For the first couple of days after we landed in Tokyo, we just toured around Shinjuku, Harajuku, and Omotesando.  I didn't do a lot of Pokemon hunting at all as I didn't have wi-fi except at the hotel, and no roaming data (way too expensive).  Around my hotel, the Citadines in Shinjuku, there were Pokemon on the nearby, but not many that spawned at the hotel or near it.  The only real Pokemon I saw were in toy stores.  I'll be posting about the travel experiences in more detail later, as this post focuses mainly on playing Pokemon Go in Japan.
Pokemon plushies
Kyoto
Our next major stop was Kyoto, the ancient political and spiritual capital of Japan.  Ancient buildings and art dating back over a thousand years have survived here thanks to it being spared the atomic bomb during WWII (http://www.bbc.com/news/world-asia-33755182).  Nintento, Kyoto Animation, and Pokemon also exist thanks to this.  In Kyoto, as I was unfamiliar with the city, I had borrowed a global wi-fi unit from my brother-in-law, so that I could use GPS with data, but it also allowed me to play a bit of Pokemon Go too!  These little wi-fi, cellular modems are pretty nifty (from Skyroam), as it allows unlimited data for 24 hours for $10, and it came in really handy several times.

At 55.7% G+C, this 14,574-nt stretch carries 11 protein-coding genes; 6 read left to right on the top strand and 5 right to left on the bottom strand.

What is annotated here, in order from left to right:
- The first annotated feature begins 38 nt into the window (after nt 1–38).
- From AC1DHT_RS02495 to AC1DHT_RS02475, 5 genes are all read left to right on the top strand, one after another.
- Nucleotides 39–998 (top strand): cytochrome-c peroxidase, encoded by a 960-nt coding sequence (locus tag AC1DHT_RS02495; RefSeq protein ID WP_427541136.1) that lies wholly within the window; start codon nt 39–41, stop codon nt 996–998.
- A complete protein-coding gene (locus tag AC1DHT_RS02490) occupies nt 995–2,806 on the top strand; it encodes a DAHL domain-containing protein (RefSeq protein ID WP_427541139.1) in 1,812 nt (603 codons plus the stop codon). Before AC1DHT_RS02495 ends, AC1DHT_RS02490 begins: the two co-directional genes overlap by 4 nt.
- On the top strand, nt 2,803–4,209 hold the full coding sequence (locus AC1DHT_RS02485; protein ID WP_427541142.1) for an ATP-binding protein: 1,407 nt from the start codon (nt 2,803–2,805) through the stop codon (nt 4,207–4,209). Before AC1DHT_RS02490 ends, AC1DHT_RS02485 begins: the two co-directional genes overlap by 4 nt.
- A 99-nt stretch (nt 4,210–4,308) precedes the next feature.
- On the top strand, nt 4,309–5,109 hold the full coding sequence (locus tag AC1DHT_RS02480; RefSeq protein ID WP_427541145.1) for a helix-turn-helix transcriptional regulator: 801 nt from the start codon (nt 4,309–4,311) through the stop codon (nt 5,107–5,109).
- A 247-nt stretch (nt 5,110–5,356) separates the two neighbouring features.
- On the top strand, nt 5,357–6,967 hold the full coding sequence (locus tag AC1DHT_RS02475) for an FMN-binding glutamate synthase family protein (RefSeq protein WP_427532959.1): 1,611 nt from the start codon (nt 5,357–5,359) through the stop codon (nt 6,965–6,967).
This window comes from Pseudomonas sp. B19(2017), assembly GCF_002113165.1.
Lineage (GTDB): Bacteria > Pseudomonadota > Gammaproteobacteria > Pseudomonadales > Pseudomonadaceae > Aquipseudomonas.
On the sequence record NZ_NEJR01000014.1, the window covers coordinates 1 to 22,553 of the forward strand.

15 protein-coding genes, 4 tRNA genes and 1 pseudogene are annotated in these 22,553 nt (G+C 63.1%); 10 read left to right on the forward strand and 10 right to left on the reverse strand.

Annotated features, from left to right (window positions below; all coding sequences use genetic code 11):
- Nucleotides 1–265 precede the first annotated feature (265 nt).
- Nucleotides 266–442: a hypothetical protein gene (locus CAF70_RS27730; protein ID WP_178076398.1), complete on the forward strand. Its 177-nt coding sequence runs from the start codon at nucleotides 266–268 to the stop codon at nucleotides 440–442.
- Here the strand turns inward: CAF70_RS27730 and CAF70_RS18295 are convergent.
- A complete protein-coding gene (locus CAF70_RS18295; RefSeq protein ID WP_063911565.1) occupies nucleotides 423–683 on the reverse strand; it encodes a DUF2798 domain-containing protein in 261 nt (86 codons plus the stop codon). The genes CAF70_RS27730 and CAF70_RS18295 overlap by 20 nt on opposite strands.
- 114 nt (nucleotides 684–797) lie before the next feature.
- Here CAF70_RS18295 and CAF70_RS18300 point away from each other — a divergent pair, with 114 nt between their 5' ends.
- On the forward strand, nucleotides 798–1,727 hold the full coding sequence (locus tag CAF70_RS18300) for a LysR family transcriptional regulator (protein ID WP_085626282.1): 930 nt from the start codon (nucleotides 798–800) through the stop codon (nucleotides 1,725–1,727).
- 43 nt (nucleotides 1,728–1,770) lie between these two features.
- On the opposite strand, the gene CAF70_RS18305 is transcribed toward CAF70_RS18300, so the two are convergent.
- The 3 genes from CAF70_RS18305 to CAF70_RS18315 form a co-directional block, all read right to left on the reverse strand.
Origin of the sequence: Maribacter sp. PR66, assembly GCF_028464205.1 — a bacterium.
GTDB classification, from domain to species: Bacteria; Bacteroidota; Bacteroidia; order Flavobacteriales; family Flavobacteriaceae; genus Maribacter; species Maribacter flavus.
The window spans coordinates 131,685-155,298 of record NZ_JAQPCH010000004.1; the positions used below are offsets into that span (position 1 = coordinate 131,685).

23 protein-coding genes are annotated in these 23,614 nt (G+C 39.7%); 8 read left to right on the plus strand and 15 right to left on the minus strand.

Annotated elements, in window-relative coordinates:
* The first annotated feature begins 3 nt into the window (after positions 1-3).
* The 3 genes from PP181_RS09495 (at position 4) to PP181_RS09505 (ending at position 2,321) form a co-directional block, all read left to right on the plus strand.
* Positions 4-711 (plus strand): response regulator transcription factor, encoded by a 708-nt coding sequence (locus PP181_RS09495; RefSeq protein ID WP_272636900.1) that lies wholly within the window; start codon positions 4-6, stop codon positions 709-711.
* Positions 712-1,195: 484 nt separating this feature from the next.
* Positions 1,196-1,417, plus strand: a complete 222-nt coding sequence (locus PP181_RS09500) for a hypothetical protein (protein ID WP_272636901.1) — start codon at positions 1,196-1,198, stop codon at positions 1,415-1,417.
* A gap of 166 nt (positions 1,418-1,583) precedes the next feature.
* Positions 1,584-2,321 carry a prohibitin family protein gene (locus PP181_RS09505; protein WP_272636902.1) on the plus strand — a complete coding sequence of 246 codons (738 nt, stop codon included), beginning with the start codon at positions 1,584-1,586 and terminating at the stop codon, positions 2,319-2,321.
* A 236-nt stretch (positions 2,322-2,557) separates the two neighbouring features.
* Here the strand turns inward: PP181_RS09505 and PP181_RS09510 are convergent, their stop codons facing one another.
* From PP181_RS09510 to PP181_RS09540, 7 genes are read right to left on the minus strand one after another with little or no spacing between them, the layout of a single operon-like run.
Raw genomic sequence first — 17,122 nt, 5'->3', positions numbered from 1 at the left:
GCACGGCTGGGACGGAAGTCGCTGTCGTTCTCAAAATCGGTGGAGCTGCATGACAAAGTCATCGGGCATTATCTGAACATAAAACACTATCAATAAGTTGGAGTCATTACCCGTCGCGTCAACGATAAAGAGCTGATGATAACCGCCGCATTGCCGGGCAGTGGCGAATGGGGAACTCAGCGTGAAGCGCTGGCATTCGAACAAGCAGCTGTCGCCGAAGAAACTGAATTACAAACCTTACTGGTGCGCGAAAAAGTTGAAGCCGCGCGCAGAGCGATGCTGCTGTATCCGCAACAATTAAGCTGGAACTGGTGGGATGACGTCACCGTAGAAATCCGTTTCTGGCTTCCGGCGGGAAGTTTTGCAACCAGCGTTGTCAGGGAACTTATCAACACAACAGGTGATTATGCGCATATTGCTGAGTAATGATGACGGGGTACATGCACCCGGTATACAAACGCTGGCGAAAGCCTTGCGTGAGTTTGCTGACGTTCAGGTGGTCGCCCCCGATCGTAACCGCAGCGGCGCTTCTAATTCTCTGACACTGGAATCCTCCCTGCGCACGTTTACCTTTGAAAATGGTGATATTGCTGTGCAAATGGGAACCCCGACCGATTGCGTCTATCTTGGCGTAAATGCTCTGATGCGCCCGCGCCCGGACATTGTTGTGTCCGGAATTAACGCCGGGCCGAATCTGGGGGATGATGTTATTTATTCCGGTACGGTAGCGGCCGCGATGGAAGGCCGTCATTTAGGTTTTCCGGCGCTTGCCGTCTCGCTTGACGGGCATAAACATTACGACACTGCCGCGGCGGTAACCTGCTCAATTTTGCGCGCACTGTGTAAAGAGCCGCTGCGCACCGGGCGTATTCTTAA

Our hotel, the Sunline Gion, was located right by Yasaka Shrine in Gion, the district where geishas still walk the streets.  I was surprised by the number of tourists cosplaying in kimono and there were rental shops everywhere for them.  Every day we would head out to see sights and shrines of Kyoto, but we hit a few days of cool, rainy weather that had us switch our itineraries a few times.  A few of our favourite sights are listed next.
Red torii gates at Fushimi Inari Shrine
Bamboo groves at Arashimaya
Nanzenji Temple Old Gate
I started checking out the Pokemon sights around Yasaka Shrine at night as it was right next to the hotel.  Almost every historical building, shrine, monument, etc., is tagged in Kyoto, so there are plenty of pokestops.  There were also a fair number of Pokemon, although I'd say that Clefairies and Drowsies were uncommon.  Water Pokemon were quite common down by the river, canal, or by ponds/lakes.
Yasaka Shrine front gate
Yasaka Shrine with all the lured stops out at the north end of the shrine complex.  The park area just north of that had a few gyms.
Big Electabuzz spawn just north of the shrine grounds.
On the way to the Kyoto Rail Museum we passed by the Kyoto Aquarium.  OMG.  There were so many Slowbros right outside the main entrance.  I counted seven at one point.
The bar district of Pontocho just west of Gion with its narrow main street.  You could just imagine what a bustling place this would be in the evening.
I'm walking down the narrow street of Pontocho and there were water Pokemon everywhere.  I caught two Dratinis and tons of  Psyducks.  I also really don't like how Pokemon Go needs to be restarted after taking a photo.  Hope they fix this in future releases.